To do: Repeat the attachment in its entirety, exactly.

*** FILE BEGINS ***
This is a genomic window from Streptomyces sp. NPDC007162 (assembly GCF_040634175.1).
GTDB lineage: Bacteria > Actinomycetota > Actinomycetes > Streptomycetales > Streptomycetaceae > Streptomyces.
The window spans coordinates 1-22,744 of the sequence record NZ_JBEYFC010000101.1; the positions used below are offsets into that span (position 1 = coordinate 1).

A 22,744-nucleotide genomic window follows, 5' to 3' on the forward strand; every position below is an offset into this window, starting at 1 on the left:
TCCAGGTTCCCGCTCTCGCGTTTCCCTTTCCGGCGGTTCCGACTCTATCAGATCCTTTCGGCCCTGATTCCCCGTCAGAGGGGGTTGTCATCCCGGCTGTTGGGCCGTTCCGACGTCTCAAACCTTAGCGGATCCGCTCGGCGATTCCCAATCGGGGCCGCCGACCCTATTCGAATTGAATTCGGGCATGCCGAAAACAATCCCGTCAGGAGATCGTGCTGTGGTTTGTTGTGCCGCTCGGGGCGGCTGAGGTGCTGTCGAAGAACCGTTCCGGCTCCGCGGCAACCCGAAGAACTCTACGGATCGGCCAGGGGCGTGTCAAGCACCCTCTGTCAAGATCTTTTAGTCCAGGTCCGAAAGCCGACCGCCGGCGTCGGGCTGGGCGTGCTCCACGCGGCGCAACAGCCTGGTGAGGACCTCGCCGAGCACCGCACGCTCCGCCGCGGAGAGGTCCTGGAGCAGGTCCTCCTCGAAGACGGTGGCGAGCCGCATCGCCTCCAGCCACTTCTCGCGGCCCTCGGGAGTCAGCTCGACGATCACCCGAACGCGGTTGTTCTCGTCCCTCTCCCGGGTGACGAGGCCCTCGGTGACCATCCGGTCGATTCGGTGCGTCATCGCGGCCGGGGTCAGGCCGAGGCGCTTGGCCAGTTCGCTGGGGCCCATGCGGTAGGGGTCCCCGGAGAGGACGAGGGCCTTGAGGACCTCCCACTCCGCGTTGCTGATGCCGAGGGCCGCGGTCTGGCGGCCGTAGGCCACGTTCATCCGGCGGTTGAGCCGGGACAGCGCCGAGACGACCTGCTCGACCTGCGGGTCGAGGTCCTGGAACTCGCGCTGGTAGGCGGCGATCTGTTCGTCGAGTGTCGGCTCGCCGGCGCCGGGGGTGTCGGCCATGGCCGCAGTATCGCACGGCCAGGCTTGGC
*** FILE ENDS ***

This is a genomic window from Streptomyces sp. NPDC007162 (assembly GCF_040634175.1).
GTDB lineage: Bacteria > Actinomycetota > Actinomycetes > Streptomycetales > Streptomycetaceae > Streptomyces.
The window spans coordinates 1-22,744 of the sequence record NZ_JBEYFC010000101.1; the positions used below are offsets into that span (position 1 = coordinate 1).

A 22,744-nucleotide genomic window follows, 5' to 3' on the forward strand; every position below is an offset into this window, starting at 1 on the left:
TCCAGGTTCCCGCTCTCGCGTTTCCCTTTCCGGCGGTTCCGACTCTATCAGATCCTTTCGGCCCTGATTCCCCGTCAGAGGGGGTTGTCATCCCGGCTGTTGGGCCGTTCCGACGTCTCAAACCTTAGCGGATCCGCTCGGCGATTCCCAATCGGGGCCGCCGACCCTATTCGAATTGAATTCGGGCATGCCGAAAACAATCCCGTCAGGAGATCGTGCTGTGGTTTGTTGTGCCGCTCGGGGCGGCTGAGGTGCTGTCGAAGAACCGTTCCGGCTCCGCGGCAACCCGAAGAACTCTACGGATCGGCCAGGGGCGTGTCAAGCACCCTCTGTCAAGATCTTTTAGTCCAGGTCCGAAAGCCGACCGCCGGCGTCGGGCTGGGCGTGCTCCACGCGGCGCAACAGCCTGGTGAGGACCTCGCCGAGCACCGCACGCTCCGCCGCGGAGAGGTCCTGGAGCAGGTCCTCCTCGAAGACGGTGGCGAGCCGCATCGCCTCCAGCCACTTCTCGCGGCCCTCGGGAGTCAGCTCGACGATCACCCGAACGCGGTTGTTCTCGTCCCTCTCCCGGGTGACGAGGCCCTCGGTGACCATCCGGTCGATTCGGTGCGTCATCGCGGCCGGGGTCAGGCCGAGGCGCTTGGCCAGTTCGCTGGGGCCCATGCGGTAGGGGTCCCCGGAGAGGACGAGGGCCTTGAGGACCTCCCACTCCGCGTTGCTGATGCCGAGGGCCGCGGTCTGGCGGCCGTAGGCCACGTTCATCCGGCGGTTGAGCCGGGACAGCGCCGAGACGACCTGCTCGACCTGCGGGTCGAGGTCCTGGAACTCGCGCTGGTAGGCGGCGATCTGTTCGTCGAGTGTCGGCTCGCCGGCGCCGGGGGTGTCGGCCATGGCCGCAGTATCGCACGGCCAGGCTTGGC